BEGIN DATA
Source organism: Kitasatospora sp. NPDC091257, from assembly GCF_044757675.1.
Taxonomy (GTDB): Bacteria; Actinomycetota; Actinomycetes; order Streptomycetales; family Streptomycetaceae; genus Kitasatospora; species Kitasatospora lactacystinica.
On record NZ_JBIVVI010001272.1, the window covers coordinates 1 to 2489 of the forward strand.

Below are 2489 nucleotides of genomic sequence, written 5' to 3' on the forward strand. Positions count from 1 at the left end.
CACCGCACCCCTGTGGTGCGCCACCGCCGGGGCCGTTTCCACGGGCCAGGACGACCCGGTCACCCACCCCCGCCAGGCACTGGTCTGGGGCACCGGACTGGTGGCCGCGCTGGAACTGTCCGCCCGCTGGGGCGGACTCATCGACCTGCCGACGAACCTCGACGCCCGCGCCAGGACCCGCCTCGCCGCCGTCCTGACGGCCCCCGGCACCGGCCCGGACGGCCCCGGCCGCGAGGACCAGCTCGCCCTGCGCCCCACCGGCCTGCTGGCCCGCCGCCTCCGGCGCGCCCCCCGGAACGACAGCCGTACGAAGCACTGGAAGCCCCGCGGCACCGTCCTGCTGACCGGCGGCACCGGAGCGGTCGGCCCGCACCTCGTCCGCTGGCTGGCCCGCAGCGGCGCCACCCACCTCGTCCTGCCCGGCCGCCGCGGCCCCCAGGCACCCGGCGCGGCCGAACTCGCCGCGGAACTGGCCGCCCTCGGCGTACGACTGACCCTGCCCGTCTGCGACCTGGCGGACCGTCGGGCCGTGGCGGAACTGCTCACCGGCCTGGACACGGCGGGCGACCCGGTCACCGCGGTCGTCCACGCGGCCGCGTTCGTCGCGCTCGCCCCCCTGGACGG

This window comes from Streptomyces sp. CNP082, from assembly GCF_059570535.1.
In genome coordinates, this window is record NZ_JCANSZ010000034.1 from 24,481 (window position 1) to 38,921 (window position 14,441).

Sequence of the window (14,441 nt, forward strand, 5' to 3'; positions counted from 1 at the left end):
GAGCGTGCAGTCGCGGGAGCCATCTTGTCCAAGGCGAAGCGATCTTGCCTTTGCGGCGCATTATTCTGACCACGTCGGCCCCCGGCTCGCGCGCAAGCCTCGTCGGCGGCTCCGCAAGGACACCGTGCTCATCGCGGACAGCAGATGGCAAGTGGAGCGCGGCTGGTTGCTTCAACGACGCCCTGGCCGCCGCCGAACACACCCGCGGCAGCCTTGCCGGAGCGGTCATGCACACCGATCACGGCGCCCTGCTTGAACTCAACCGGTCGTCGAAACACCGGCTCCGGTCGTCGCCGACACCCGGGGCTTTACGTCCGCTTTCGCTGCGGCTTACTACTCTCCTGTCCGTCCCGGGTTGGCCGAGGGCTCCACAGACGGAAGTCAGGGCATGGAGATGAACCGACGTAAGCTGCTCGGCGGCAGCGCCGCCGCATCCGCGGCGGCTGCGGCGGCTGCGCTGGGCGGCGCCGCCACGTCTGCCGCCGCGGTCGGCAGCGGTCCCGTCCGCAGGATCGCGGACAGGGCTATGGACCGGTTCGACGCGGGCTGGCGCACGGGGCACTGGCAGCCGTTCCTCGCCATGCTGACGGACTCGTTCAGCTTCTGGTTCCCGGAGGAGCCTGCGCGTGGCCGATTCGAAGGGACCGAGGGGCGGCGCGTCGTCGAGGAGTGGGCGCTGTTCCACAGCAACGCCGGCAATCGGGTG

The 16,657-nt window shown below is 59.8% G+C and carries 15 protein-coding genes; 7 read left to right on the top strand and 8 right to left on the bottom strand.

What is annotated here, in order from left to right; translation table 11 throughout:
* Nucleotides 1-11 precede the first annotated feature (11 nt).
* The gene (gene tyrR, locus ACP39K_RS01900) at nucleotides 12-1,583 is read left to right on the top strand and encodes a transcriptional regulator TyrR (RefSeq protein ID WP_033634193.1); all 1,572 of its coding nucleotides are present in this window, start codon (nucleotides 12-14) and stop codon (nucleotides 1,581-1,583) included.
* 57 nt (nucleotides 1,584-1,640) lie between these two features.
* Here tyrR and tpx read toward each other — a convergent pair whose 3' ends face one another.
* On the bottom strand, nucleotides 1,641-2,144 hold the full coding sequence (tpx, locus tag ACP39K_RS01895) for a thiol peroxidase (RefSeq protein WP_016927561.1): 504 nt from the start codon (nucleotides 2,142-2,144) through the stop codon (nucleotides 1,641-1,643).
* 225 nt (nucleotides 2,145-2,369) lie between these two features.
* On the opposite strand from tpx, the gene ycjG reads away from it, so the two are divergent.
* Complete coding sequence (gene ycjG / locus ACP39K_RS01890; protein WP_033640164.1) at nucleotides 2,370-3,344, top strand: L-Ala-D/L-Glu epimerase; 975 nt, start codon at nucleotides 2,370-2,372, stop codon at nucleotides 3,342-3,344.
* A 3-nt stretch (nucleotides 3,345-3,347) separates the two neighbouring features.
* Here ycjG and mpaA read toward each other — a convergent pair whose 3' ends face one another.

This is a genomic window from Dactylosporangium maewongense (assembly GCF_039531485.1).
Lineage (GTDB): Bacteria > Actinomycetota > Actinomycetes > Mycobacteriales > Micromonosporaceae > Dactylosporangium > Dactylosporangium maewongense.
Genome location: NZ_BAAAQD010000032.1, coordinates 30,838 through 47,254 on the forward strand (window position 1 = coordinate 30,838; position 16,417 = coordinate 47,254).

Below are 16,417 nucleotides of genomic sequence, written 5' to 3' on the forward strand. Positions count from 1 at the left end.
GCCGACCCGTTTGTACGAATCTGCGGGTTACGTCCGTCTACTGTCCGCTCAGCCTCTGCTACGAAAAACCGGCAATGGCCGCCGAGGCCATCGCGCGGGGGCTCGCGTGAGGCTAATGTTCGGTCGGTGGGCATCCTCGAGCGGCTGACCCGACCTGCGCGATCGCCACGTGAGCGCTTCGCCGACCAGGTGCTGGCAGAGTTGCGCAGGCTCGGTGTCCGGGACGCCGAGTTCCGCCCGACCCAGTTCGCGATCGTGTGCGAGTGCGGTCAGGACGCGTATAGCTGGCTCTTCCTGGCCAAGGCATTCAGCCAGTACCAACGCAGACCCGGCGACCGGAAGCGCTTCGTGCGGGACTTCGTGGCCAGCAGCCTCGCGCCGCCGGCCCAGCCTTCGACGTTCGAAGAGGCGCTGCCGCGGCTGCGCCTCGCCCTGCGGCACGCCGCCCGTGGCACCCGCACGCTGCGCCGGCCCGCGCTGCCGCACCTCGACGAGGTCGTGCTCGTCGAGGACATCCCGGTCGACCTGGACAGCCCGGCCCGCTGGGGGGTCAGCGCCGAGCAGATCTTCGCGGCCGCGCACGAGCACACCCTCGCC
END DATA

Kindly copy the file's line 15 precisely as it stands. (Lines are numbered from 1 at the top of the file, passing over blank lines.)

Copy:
* Here tyrR and tpx read toward each other — a convergent pair whose 3' ends face one another.